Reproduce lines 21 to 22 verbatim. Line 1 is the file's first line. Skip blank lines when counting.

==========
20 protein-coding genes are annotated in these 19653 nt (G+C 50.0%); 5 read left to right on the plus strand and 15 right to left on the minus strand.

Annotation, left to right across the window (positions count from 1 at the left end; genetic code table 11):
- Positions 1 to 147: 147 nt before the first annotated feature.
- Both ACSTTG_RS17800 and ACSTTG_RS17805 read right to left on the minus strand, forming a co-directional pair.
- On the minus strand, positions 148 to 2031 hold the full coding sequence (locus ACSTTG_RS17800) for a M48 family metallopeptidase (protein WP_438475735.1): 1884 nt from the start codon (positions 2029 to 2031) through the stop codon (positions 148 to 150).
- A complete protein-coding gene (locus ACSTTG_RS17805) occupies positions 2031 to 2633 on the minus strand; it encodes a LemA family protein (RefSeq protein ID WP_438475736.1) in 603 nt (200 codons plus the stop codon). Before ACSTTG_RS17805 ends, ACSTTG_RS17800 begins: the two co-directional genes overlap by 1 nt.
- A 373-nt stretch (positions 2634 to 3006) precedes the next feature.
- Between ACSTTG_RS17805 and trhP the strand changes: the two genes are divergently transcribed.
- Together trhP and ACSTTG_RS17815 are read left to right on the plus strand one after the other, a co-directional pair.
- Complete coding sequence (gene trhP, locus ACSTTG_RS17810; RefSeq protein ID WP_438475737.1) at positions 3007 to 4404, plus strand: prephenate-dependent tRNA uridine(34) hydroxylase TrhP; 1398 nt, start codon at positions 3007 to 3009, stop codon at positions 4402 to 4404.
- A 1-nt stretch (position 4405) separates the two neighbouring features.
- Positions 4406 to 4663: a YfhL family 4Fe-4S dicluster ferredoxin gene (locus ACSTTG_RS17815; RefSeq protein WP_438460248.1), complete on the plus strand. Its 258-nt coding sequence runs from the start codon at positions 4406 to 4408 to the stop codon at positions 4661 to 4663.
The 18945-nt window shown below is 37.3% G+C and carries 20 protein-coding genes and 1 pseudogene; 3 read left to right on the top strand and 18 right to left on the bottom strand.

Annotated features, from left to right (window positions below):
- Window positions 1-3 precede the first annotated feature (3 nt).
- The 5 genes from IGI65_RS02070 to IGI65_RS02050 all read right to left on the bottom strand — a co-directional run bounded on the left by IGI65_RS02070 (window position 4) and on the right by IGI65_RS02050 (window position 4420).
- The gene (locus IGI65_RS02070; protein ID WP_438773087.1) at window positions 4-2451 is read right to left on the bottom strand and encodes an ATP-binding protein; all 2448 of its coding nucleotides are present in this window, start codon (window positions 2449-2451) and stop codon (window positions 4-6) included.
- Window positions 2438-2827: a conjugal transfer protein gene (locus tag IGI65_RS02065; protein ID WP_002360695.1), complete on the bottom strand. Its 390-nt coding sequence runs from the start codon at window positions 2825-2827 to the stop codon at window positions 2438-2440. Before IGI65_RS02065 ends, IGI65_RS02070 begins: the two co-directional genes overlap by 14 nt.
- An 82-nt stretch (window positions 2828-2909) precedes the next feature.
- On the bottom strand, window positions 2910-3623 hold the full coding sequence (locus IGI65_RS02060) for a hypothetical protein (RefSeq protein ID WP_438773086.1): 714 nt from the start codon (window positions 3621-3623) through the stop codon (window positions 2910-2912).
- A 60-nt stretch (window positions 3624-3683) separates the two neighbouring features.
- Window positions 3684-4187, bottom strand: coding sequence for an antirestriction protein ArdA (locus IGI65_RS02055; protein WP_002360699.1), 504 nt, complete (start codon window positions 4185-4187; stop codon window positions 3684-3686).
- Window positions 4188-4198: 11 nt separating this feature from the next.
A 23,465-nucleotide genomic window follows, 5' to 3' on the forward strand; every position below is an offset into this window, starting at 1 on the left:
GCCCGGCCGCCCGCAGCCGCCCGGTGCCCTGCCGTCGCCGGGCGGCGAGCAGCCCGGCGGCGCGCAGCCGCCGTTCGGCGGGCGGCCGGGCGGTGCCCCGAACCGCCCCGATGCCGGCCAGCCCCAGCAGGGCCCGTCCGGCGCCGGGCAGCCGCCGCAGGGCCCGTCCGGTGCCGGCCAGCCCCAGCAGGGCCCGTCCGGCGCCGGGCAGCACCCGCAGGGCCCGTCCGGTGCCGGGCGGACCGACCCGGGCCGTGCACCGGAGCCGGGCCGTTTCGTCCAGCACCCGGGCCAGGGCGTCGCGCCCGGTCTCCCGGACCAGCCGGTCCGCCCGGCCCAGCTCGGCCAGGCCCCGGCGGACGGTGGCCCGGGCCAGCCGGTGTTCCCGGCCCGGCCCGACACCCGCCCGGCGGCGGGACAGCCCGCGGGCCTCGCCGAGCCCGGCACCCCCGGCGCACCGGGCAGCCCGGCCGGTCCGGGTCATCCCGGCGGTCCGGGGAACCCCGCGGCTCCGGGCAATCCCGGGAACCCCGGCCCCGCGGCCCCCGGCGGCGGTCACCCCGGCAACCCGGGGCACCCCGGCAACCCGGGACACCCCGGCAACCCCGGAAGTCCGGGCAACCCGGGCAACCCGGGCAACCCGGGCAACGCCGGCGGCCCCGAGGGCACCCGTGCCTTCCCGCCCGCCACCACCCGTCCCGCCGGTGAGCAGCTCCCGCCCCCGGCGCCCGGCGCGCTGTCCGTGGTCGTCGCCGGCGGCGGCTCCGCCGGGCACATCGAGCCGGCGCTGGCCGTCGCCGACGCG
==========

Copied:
- A 60-nt stretch (window positions 3624-3683) separates the two neighbouring features.
- Window positions 3684-4187, bottom strand: coding sequence for an antirestriction protein ArdA (locus IGI65_RS02055; protein WP_002360699.1), 504 nt, complete (start codon window positions 4185-4187; stop codon window positions 3684-3686).